home | 18-19th centuries index


previous | next

Bentham, Malthus, Ricardo and Mill

Jeremy Bentham

One of Smith's followers was Jeremy Bentham (1748-1832), an Englishman twenty-five years younger than he. With Smith, Bentham stood apart from those preaching the benefits of self-denial. He wanted betterment for common people and put a political and democratic spin on Smith's economics, describing everyone his own best judge as to his own advantage, removing this determination from some kind of authority rather than a free market and free people.

In response to those who were supporting the status quo and talking about liberty, in his book Principles of Morals and Legislation Bentham asked, What liberty? And liberty for whom? He thought those supporting the status quo (in some cases including slavery) and talking about "natural law" and "natural rights" were nonsensical. Bentham saw liberty, law and rights as political achievements. He advocated legislating laws that benefitted the common people, not just the wealthy. Laws, Bentham believed, should be made for "the greatest good for the greatest number" – a point that was labeled utilitarianism. For Bentham this wasn't morality by arithmetic, it was politics and the economy working for the interest of the many over the interests of a few.

Bentham advocated legislation that created fire departments and agencies to fight diseases. He favored government stimulating the construction and maintenance of roads, bridges and the like. He believed that laws should be passed that provided people in general with a guarantee against starvation.

He combined the interest of the many with the interests of individuals – as opposed to any one source of moral authority or a regimented or people's authoritarian order. He advocated freedom of expression, the decriminalizing of homosexual acts note99 and the right to divorce along with equal rights for women. He called for the abolition of slavery, the abolition of the death penalty, and the abolition of physical punishment, including that of children. He also opposed the wanton abuse of animals.

Bentham was influential in the United States. He was recognized as a leading theorist in Anglo-American philosophy of law. In France in 1792, during the third year of the Revolution, he was made a French citizen.

Thomas Malthus and David Ricardo

Another Englishman influenced by Smith was David Ricardo (1772-1823). Ricardo expanded on the benefits of free trade. If Portugal was more efficient producing wine than England and England more efficient in producing cloth, it was in the interest of both if they traded rather than have Portugal erect a barrier against English cloth for the sake of its own cloth industry and Britain erect a barrier for the sake of its own wine industry. This has been called the theory of comparative advantage, which Ricardo wrote about in his 1817 book The Principles of Political Economy and Taxation.

Smith focused on benefits to society as a whole, without favor to people of different economic classes. Ricardo was a successful stockbroker and a man of wealth and saw conflicting interests among people of different economic classes. He was influenced by Thomas Malthus (1766-1834), a British clergyman and economist. Malthus wrote an Essay on the Principles of Population as It Affects the Future Improvement of Society – published in 1798. Malthus proposed that increasing amounts of food would be accompanied by increasing rises in population, leaving common people always on the edge of insufficient food. Ricardo combined the economics of Adam Smith and Thomas Mathus.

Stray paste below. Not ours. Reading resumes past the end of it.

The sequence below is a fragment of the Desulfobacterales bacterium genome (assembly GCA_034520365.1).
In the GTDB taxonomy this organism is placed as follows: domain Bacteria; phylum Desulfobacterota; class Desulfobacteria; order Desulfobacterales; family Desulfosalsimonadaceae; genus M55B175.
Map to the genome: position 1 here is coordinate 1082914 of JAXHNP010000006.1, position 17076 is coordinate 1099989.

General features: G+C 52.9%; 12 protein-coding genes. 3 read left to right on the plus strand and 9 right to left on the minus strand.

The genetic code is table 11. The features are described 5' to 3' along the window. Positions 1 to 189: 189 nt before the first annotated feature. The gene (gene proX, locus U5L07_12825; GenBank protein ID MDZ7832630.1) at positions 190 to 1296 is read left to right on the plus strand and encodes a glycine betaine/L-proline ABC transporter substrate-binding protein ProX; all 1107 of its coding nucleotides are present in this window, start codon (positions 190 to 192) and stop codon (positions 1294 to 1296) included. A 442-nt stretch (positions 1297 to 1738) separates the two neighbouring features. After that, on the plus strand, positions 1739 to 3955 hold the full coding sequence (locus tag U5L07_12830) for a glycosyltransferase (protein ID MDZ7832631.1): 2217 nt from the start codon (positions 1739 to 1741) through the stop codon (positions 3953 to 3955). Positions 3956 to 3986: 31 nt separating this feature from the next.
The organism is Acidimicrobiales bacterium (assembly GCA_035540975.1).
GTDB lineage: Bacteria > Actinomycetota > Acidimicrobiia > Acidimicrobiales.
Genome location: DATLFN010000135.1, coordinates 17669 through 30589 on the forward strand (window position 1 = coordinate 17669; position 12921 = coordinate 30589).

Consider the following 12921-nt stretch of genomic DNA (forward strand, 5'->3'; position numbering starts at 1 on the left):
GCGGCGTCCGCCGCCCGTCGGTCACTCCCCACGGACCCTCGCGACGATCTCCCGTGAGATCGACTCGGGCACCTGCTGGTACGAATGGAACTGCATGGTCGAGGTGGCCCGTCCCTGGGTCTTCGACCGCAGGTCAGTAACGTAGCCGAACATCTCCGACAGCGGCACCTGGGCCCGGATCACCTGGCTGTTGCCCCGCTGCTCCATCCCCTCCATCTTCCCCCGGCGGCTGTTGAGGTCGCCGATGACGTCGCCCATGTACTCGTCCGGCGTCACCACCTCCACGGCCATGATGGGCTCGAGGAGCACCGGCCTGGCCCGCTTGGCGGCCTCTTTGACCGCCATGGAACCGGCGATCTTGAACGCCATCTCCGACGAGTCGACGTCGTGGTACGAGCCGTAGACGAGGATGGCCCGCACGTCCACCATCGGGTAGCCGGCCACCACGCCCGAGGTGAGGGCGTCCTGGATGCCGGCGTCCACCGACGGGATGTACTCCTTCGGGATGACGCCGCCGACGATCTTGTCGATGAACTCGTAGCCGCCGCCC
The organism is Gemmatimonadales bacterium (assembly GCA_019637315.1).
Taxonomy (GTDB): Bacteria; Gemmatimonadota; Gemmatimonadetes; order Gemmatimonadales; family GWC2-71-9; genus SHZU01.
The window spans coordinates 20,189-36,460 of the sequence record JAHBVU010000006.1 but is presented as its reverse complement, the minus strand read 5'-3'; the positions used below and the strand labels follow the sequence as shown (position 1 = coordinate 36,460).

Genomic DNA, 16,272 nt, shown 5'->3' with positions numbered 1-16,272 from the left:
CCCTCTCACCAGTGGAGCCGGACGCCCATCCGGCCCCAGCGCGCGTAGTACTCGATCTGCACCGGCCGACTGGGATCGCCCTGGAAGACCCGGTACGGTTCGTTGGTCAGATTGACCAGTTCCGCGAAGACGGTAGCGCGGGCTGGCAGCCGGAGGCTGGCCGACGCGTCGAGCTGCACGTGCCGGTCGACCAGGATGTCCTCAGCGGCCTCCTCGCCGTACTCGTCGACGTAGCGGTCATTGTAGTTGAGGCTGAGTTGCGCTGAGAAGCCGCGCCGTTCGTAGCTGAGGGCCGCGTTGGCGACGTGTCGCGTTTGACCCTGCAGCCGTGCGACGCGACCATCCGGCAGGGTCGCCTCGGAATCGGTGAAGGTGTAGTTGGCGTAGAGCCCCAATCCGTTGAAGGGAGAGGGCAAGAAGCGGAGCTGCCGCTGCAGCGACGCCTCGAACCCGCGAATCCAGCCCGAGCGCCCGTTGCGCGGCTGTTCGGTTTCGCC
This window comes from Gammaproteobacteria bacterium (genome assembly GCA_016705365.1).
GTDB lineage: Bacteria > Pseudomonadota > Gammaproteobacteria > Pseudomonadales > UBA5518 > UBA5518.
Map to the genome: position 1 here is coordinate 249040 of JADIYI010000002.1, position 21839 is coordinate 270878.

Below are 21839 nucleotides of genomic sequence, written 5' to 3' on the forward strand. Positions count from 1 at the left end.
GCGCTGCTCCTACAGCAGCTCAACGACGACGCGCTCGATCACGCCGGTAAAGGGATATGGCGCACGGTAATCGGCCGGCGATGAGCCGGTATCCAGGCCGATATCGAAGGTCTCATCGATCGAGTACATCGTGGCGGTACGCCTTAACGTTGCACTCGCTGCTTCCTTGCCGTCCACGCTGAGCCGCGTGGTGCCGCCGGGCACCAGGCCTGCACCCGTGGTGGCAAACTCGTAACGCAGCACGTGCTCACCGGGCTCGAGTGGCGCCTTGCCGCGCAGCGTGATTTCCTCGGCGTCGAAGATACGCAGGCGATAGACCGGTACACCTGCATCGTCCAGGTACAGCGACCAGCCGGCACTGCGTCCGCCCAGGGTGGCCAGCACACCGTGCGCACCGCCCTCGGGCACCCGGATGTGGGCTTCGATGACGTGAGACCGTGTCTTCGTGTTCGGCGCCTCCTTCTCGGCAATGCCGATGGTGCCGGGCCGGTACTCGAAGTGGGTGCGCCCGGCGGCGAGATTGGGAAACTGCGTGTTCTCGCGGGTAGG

In his Principles of Political Economy, published in 1817, Ricardo wrote of increases in population allowing employers to bid wages lower. He theorized that the price of food was always rising and that industrialists frequently had to raise wages to the level that allowed their workers to survive. Having to keep their workers at a subsistence level, industrialists were paying their workers enough to cover their rent. Those charging rent, in some cases renting land to industrialists and to farmers in addition to workers, were in the best position. He viewed landlords as tending to squander their wealth on luxuries rather than investing and thereby contributing to economic stagnation.

James and John Stuart Mill

James Mill (1773-1836) was a Scotsman who became one of Britain's leading liberals. He began his career as a scholar of Greek. Then he became a journalist, historian, philosopher and an economist. He was Jeremy Bentham's friend and ally in support of democracy. Mill was critical of Britain's governance in India, and his three volumes titled the History of British India, published in 1817, resulted in changing British rule there. His Elements of Political Economy was published in 1821. Following his contemporary, Ricardo, he considered population growth as a problem, and he proposed that the value of a commodity depended in part upon the amount of labor that went into producing it.

The son of James Mill, John Stuart Mill (1806-73), followed his father's liberal leanings. In his book On Liberty, published in 1859, John Stuart Mill tempered his support for democracy with a concern about the rights of individuals to express unpopular opinions. He wrote of a "tyranny of the majority." He didn't like group-think and proposed that politics allow people to pursue self-development and individuality, and pursuing an unpopular position he supported women's rights.

He favored economic activity based on private property and the free market, and he was optimistic enough to argue that these had not yet been adequately tried. He was suspicious of societies merely imagined – utopias. He favored tinking with the system that existed, with adjustments through regulations. Struggle and challenge, he claimed, would work better than would aiming at a blissful economic utopia.


Copyright © 1998-2018 by Frank E. Smitha. All rights reserved.